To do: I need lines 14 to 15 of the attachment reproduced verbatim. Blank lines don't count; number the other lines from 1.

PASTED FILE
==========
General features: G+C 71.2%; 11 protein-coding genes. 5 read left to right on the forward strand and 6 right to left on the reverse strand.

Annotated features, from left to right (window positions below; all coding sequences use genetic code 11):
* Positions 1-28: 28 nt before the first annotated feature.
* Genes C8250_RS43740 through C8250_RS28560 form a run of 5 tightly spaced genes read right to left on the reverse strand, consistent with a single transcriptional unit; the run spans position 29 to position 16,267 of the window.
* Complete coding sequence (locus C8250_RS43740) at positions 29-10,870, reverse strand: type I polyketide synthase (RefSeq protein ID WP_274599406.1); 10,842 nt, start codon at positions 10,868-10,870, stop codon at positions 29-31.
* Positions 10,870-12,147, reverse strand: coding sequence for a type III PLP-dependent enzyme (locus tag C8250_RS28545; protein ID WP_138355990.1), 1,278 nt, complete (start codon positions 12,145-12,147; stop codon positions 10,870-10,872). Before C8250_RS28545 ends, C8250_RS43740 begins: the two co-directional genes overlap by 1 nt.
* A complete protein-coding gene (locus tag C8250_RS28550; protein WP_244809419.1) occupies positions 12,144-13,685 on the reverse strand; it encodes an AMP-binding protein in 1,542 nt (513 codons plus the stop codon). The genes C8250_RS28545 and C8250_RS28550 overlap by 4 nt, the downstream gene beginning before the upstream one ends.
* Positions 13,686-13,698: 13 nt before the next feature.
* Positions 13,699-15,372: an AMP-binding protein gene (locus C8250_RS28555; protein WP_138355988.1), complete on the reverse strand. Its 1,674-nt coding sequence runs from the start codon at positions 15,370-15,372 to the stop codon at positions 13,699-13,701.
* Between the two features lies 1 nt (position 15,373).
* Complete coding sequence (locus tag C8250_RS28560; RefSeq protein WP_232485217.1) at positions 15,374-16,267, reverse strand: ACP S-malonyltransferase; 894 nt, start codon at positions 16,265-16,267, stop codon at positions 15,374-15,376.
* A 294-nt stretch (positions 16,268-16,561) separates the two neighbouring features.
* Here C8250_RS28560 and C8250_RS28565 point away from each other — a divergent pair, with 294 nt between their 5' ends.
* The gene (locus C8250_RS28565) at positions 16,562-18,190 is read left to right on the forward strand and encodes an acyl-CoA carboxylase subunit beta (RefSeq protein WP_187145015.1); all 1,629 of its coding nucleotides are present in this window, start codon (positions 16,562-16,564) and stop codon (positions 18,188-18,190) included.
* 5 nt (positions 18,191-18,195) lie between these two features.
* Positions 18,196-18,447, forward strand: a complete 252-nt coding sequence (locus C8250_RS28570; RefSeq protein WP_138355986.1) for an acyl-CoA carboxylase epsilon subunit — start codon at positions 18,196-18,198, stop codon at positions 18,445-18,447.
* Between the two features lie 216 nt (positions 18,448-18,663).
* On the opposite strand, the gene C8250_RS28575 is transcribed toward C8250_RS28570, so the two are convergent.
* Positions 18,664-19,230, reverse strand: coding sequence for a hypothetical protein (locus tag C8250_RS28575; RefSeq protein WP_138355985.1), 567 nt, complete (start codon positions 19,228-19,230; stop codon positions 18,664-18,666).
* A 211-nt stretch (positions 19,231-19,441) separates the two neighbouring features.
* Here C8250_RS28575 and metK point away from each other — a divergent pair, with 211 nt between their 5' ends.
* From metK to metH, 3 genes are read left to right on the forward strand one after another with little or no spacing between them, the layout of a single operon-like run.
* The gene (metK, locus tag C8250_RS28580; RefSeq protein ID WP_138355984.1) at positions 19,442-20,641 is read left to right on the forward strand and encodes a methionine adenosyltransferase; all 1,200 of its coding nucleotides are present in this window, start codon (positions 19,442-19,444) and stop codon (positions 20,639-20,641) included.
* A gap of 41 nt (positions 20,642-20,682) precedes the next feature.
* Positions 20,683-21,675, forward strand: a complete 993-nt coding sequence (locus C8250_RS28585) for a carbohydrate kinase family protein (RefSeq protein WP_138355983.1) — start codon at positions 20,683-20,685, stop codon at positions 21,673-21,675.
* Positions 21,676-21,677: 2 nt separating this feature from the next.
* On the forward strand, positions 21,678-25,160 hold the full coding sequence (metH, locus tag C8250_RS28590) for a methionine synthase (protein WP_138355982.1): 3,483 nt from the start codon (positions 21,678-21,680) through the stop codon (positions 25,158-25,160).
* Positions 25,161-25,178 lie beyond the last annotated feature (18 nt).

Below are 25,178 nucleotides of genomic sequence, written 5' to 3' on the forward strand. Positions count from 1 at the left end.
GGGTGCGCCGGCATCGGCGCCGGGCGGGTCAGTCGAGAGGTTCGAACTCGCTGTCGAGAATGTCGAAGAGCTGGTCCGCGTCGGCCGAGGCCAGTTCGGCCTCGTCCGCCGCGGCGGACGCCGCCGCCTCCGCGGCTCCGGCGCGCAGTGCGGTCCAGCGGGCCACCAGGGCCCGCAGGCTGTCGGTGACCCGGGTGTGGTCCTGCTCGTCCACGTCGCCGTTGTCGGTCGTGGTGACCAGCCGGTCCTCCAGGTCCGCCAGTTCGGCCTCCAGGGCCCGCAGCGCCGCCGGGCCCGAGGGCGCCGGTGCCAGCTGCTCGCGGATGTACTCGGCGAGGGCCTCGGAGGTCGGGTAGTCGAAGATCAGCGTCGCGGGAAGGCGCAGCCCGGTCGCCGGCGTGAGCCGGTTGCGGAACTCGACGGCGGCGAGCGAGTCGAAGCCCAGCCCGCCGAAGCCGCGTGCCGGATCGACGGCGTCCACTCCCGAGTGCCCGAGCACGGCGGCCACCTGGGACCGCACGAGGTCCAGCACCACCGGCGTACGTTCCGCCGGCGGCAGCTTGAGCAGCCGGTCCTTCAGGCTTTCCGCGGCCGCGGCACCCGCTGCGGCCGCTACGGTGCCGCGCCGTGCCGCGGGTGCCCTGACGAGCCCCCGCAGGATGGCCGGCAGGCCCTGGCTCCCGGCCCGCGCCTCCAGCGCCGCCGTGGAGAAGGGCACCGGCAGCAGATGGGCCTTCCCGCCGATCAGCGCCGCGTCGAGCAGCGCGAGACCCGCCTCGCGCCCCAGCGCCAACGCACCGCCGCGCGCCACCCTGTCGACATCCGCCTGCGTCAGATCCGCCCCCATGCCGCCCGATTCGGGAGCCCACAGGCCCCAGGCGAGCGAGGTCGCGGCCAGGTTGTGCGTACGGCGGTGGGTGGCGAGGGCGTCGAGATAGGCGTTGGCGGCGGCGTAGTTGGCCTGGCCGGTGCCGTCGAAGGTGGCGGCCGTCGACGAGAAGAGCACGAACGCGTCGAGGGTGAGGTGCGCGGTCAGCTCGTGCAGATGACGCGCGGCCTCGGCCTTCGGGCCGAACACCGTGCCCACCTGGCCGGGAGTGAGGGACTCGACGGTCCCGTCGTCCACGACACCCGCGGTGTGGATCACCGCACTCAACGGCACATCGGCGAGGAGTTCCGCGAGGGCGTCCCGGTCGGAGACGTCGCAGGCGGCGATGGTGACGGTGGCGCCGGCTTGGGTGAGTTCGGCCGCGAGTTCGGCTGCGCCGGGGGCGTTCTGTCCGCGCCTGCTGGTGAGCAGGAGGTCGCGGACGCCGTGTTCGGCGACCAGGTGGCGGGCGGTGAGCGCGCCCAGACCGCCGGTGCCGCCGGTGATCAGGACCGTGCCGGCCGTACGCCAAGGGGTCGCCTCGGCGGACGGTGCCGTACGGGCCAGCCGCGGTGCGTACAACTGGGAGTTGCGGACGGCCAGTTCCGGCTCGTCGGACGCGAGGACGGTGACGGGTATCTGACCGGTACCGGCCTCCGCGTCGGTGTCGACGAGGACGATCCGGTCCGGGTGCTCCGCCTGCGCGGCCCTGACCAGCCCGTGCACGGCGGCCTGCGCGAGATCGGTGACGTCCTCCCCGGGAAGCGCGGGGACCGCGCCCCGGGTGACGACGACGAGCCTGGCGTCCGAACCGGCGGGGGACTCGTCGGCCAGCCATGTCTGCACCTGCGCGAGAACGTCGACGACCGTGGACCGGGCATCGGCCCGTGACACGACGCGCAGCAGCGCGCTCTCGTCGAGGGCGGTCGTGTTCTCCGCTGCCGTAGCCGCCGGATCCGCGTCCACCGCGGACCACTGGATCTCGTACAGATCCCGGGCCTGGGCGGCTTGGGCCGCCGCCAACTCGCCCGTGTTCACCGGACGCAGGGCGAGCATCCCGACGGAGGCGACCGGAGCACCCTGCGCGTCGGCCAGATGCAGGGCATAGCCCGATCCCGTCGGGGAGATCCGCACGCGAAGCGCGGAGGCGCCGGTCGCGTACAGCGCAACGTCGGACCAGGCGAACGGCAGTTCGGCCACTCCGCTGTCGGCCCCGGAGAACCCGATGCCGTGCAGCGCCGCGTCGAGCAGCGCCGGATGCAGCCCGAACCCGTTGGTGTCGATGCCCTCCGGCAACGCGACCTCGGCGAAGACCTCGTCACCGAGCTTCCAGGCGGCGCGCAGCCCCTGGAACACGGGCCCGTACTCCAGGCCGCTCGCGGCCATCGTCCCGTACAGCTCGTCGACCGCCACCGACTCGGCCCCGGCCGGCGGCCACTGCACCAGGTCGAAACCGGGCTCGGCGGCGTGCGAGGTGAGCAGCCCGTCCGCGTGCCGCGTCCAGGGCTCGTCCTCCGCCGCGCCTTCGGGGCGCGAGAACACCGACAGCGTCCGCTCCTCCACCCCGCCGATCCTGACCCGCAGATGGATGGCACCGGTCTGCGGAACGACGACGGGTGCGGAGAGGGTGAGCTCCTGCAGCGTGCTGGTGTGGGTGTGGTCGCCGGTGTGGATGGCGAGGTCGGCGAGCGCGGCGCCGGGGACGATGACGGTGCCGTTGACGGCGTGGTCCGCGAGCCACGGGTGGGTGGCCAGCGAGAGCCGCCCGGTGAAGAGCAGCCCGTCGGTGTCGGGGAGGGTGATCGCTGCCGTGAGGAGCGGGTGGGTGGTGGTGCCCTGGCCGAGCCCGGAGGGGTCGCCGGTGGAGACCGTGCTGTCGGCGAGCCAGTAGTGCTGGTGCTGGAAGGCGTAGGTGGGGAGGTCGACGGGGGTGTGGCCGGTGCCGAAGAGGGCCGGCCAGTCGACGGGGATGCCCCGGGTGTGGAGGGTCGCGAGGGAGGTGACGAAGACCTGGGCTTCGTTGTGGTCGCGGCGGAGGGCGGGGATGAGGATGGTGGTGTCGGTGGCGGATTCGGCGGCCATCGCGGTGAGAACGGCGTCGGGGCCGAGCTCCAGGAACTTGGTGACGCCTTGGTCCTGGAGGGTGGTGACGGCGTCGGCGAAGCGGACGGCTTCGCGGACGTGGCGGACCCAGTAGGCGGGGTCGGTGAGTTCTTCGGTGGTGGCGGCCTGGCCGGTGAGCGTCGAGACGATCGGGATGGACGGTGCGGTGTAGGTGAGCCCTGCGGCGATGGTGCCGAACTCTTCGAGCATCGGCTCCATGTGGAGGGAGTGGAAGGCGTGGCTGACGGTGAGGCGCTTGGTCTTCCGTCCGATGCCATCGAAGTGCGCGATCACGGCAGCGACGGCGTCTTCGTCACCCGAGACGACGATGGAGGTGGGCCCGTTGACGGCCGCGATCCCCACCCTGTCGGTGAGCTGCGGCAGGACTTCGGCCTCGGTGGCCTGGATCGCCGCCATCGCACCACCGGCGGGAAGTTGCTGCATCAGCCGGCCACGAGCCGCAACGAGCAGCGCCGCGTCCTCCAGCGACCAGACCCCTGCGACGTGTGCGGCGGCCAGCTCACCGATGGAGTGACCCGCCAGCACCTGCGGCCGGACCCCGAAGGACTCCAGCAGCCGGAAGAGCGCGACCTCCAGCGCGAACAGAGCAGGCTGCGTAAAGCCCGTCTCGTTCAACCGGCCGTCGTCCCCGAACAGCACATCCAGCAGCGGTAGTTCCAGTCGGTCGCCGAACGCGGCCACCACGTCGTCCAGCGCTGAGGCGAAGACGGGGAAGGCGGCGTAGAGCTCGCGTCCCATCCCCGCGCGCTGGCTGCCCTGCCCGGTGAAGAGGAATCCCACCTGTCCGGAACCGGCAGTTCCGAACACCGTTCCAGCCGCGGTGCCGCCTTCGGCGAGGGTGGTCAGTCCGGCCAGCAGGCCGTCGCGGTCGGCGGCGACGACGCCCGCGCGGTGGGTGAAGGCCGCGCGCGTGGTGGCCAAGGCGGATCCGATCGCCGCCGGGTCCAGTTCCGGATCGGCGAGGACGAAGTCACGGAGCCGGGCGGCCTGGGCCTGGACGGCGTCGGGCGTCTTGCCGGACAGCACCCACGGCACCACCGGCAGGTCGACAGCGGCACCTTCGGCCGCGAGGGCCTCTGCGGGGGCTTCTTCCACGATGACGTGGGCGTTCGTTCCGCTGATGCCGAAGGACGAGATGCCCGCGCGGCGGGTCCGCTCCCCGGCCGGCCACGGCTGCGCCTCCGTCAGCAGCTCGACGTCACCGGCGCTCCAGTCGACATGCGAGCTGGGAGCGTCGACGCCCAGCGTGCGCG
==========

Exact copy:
* The gene (locus C8250_RS28565) at positions 16,562-18,190 is read left to right on the forward strand and encodes an acyl-CoA carboxylase subunit beta (RefSeq protein WP_187145015.1); all 1,629 of its coding nucleotides are present in this window, start codon (positions 16,562-16,564) and stop codon (positions 18,188-18,190) included.
* 5 nt (positions 18,191-18,195) lie between these two features.